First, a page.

Lebanon’s new Cabinet is now blaming its latest auditing problems on the Jewish State — not its lack of money, or surplus — but rather, its fear of simply finding out whether the money is there at all.
When confronted by President Michel Aoun on Tuesday for answers on why the government had not yet completed an audit of the central bank accounts, Israel was the primary suspect.
Aoun pointed out quite reasonably that the decision to carry out the audit, taken three months ago, would reveal the reasons the country had fallen into the abysmal economic state it was in in the first place, as well as reflect the current state of affairs.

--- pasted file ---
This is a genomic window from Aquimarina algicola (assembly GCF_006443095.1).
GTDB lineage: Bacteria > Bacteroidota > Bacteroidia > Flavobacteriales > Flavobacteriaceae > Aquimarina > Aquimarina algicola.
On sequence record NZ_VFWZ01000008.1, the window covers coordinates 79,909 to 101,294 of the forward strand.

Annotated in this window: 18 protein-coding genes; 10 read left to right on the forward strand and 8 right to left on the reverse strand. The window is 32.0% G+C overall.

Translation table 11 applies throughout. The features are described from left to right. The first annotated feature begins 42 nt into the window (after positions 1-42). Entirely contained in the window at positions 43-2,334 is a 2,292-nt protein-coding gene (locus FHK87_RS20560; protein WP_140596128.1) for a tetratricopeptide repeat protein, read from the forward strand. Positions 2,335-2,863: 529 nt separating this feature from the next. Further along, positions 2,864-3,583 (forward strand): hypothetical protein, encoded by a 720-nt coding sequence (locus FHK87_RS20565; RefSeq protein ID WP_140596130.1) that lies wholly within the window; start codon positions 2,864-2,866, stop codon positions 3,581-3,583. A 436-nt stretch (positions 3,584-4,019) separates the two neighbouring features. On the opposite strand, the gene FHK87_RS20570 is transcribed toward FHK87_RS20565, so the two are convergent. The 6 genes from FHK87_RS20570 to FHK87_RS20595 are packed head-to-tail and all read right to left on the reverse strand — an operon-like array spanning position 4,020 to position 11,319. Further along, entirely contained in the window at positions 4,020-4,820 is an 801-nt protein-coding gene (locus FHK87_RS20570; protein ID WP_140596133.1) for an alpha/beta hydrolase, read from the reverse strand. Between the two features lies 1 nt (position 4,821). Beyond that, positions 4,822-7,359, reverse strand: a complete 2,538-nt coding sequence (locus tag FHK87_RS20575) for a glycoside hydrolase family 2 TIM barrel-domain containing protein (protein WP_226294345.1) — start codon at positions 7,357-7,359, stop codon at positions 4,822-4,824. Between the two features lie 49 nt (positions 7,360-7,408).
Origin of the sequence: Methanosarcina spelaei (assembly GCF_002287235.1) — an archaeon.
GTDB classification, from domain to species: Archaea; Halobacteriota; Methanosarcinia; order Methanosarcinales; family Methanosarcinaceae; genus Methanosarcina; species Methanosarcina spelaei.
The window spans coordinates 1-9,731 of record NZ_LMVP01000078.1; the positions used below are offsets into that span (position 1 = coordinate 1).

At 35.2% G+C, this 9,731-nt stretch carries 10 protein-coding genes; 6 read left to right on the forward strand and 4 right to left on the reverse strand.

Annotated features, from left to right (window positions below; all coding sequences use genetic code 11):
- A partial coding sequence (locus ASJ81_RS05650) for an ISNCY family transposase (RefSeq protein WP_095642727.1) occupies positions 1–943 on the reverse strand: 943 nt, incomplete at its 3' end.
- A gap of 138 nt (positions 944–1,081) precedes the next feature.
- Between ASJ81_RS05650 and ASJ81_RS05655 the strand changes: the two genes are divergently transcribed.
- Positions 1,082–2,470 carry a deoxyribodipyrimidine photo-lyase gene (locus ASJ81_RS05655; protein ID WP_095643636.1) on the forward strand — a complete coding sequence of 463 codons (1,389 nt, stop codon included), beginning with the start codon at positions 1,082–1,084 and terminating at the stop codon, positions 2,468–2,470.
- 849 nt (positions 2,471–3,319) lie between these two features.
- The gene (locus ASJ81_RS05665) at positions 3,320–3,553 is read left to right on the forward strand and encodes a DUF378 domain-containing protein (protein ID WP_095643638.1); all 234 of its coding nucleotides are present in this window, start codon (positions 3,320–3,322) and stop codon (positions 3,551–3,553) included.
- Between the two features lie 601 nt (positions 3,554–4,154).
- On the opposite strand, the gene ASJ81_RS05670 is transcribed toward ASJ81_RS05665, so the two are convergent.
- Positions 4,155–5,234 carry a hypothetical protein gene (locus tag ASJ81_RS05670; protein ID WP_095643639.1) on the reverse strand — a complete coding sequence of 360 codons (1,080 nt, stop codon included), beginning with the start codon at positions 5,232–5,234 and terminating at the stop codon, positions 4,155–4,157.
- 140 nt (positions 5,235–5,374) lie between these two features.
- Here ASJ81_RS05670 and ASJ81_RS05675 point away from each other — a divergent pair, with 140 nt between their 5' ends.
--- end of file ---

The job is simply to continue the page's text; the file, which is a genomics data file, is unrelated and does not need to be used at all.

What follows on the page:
Finance Minister Ghazi Wazni explained, however, that the auditing had not even begun. Why not?
Because, according to Lebanon-based Naharnet, “the chosen foreign firm might leak information to Israel, drawing the objections of several ministers.” Yes, readers, we are THAT powerful — even though a significant segment of the Lebanese Cabinet is comprised of Hezbollah-backed lawmakers.
The lawmakers argued that the Cabinet had discussed the matter in several sessions before taking its final decision in March, according to media reports quoted by Naharnet.